Smoking Hazards

Smoking hazards are touted as the final word condemning medical marijuana by prohibitionists intent on denouncing the medical utility of cannabis. That argument lacks substance, however, as cannabis is now known to have specific characteristics that minimize the risks of smoking, and also because an increasing number of marijuana patients now choose alternative methods of ingestion that do not rely on combustion.

Tobacco has dramatic negative consequences for those who smoke it. In addition to its high addiction potential, tobacco is causally associated with over 400,000 deaths yearly in the United States, and has a significant negative effect on health in general. More specifically, over 140,000 lung-related deaths in 2001 were attributed to tobacco smoke. Comparable consequences would naturally be expected from cannabis smoking since the burning of plant material generates a large variety of compounds that possess numerous biological activities. However, it is important to remember that tobacco is carcinogenic even when chewed or absorbed without inhaling tobacco smoke. Chewing tobacco is known to promote cancer of the mouth, for example, while cannabis is proven to have no such cancer-causing properties.

While cannabis smoke has been implicated in respiratory dysfunction, including the conversion of respiratory cells to what appears to be a pre-cancerous state; cannabis smoke has not been causally linked with tobacco related cancers such as lung, colon, or rectal cancers. Recently, Hashibe, et al carried out an epidemiological analysis of marijuana smoking and cancer. A connection between marijuana smoking and lung or colorectal cancer was not observed. These conclusions were reinforced by the recent work of Tashkin and coworkers who were unable to demonstrate a link between cannabis smoke and lung cancer.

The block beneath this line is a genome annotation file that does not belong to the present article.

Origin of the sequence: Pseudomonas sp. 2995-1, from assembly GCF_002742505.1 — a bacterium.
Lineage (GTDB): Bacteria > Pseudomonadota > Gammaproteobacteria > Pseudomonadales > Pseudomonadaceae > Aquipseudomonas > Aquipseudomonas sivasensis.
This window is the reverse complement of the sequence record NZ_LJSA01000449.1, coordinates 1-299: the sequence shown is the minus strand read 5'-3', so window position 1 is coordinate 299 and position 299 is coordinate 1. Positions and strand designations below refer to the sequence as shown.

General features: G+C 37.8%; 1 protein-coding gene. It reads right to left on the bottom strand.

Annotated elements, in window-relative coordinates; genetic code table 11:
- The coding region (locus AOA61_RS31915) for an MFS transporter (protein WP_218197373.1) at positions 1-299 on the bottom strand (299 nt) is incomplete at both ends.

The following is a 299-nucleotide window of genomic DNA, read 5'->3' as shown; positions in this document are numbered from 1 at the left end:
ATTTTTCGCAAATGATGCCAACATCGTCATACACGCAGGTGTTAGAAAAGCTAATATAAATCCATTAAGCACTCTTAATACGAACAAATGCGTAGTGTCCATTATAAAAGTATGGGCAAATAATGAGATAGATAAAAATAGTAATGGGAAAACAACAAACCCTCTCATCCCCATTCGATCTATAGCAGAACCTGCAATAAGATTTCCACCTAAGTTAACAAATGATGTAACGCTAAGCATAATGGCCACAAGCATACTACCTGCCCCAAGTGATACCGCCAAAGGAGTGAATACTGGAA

Furthermore, compounds found in cannabis have been shown to kill numerous cancer types including: lung cancer, breast, and prostate cancer, leukemia, lymphoma, glioma, skin cancer, and pheochromocytoma. The effects of cannabinoids are complex and sometimes contradicting, often exhibiting biphasic responses. For example, in contrast to the tumor killing properties mentioned above, low doses of THC may stimulate the growth of lung cancer cells in vitro. Nonetheless, it is clear that no cases of smoke-related cancers have ever been documented.[1]

Smoking methods and materials vary widely among cannabis users. Gauging the effects of marijuana smoke on the lungs and respiratory system is extremely difficult due to the wide variety of smoking techniques. The many variables apparent in evaluating the respiratory risks of smoking cannabis include not only the method of inhalation but also the potency and purity of the product consumed.

Smoking properly cultivated, high-potency cannabis using a dual action hot/cold water pipe may lessen tar intake without reducing delivery of medicinal compounds, according to Dr. Lester Grinspoon, M.D. Conventional water pipes, however, do little to lower the ratio of tar to THC. The hand-rolled cigarette (joint), presents a much lesser health risk than do all types of conventional pipes. Marijuana cigarettes burn at lower temperatures than most pipes, reducing the potential for heat damage to respiratory tissues. With the advent of hemp rolling papers, even the questionable residue of wood paper may be avoided. In the future, developments in vaporizer technology offer a potentially risk-free method of inhalation by vaporizing medicinal cannabinoids without burning the plant material. [2] Unfortunately, legal complications and enforced ignorance stymie this harm-reduction technology. Dr. Grinspoon submitted information to the Institute of Medicine on prototype vaporizers prior to its Marijuana and Medicine report, yet, in the words of Tod Mikuriya, M.D., the federal government's highest medical authority "pointedly chose to omit" any reference to the smokeless marijuana vaporizers.[3]